The peaceful life of the inhabitants of the island of Gotland has been altered in recent months. For the first time in many years, Swedish soldiers have patrolled the streets or the port of Visby, its capital. In its forests, hundreds of soldiers have been training for weeks with camouflage clothing and live ammunition. And in every house there is a brochure distributed by the authorities that indicates what to do if a war breaks out. While the old ghosts of the Cold War reappear in Gotland, the Swedish political class debates against the clock about the possible entry of the Scandinavian country into NATO.
Gotland’s strategic position, in the middle of the Baltic Sea, has made it a territory coveted by other states in the region for centuries. Its history is plagued by invasions repelled by Sweden. The last one, in 1808, when the troops of Tsar Alexander I of Russia occupied the island for 26 days until they were defeated. However, after the fall of the Berlin Wall, Stockholm began to reduce its investment in defense and to disband regiments. In 2005, the last remaining military left Gotland; the Achilles heel of the Nordic country was demilitarized.
Everything changed again in 2014, after the Russian annexation of Crimea. In the years that followed, Sweden reinstated conscription, reinstated the Gotland Regiment, with its permanent base three miles from Visby, and reinstalled an anti-aircraft defense system. Last January, when more than 100,000 Russian soldiers awaited orders at the Ukraine border, hundreds of Swedish soldiers flew to the Baltic island after the Defense Minister, the Social Democrat Peter Hultqvist, declared that the possibility could not be “ruled out”. of an attack on Sweden.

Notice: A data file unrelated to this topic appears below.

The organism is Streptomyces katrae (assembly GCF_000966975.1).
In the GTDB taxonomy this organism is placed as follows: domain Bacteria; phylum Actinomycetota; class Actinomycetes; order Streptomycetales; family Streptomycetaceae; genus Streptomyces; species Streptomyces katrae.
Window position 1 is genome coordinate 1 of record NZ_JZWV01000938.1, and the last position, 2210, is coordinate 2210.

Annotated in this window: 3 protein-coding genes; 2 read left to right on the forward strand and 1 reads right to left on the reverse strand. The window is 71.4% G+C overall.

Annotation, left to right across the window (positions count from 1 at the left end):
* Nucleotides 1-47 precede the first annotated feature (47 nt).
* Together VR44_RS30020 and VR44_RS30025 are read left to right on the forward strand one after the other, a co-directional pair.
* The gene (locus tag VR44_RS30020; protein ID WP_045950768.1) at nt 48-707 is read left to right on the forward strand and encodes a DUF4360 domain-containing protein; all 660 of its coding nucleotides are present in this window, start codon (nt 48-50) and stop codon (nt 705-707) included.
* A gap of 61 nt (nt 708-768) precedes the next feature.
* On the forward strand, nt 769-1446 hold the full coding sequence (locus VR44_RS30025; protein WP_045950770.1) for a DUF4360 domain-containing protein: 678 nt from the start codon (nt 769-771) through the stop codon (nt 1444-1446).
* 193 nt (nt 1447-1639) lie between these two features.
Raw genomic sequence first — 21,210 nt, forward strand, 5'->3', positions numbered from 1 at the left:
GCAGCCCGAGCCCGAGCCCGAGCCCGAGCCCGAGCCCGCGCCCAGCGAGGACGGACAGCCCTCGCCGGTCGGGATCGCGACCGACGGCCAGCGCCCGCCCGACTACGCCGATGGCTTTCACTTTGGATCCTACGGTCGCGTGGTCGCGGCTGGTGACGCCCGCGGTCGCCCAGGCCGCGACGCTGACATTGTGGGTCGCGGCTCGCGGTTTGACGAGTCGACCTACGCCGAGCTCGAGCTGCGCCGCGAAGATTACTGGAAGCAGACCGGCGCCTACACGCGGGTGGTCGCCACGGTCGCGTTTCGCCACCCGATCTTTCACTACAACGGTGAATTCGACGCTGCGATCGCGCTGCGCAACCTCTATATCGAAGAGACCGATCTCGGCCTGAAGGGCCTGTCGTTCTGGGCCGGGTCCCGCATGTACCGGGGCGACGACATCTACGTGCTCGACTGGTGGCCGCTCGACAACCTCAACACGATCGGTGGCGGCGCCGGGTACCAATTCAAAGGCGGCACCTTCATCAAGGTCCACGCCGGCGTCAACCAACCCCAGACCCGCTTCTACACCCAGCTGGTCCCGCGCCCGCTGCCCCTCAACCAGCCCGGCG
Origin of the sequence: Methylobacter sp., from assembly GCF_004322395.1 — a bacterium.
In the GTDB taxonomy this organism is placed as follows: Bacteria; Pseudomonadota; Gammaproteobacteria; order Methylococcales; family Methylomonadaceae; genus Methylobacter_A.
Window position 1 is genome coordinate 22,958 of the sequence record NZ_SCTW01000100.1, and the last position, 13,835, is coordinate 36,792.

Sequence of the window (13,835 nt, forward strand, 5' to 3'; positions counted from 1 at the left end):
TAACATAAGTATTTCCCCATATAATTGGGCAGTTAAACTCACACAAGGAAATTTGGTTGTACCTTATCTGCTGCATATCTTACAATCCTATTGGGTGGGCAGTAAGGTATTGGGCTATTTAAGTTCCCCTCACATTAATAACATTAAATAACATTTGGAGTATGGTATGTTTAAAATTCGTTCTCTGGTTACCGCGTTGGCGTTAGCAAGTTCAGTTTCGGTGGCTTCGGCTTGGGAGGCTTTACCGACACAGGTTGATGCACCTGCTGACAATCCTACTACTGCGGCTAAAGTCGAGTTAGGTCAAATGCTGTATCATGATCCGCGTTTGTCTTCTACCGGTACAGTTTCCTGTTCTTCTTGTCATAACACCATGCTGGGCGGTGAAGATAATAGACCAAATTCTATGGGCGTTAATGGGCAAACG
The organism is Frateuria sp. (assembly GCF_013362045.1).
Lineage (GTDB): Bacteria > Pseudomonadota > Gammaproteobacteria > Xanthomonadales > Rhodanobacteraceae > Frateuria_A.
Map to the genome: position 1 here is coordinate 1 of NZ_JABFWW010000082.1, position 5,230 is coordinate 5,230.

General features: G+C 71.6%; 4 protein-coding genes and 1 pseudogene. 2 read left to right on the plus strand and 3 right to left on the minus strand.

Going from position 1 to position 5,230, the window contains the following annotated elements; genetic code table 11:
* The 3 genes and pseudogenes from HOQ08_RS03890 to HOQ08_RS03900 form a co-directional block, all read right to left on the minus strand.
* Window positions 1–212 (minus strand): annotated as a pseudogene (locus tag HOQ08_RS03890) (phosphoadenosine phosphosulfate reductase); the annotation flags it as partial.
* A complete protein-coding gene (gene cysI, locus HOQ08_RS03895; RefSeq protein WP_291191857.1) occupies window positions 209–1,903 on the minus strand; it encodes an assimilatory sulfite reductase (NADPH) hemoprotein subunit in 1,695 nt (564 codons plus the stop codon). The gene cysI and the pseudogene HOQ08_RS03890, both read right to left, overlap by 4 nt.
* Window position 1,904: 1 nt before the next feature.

“We have grown remarkably strong so far this year, and we are going to grow much more in the years to come,” explains Magnus Frykvall, who has led Sweden’s best-known regiment for less than two months. Today he is in charge of some 400 professional soldiers and some conscripts. “We will be reinforcing until we reach 4,000 troops,” adds the 47-year-old colonel, with experience in Kosovo, Afghanistan and Mali, at the Officers’ Club. “It is not easy to quickly increase the military presence on an island, we have to displace the military from other parts of the country”, explains Frykvall, who considers that he has “the most interesting position that exists today in the Swedish Armed Forces”. Unlike in most countries, Swedish soldiers do not reside on bases, but in apartments. And rental housing in Visby isn’t plentiful.
The dozens of members of the National Guard battalion (military reserve force) on Gotland have also been taking part in a special training program since last week. Since the invasion of Ukraine began on February 24, the number of requests for volunteers who want to join local defense units has skyrocketed throughout Sweden.
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“A gigantic aircraft carrier impossible to sink”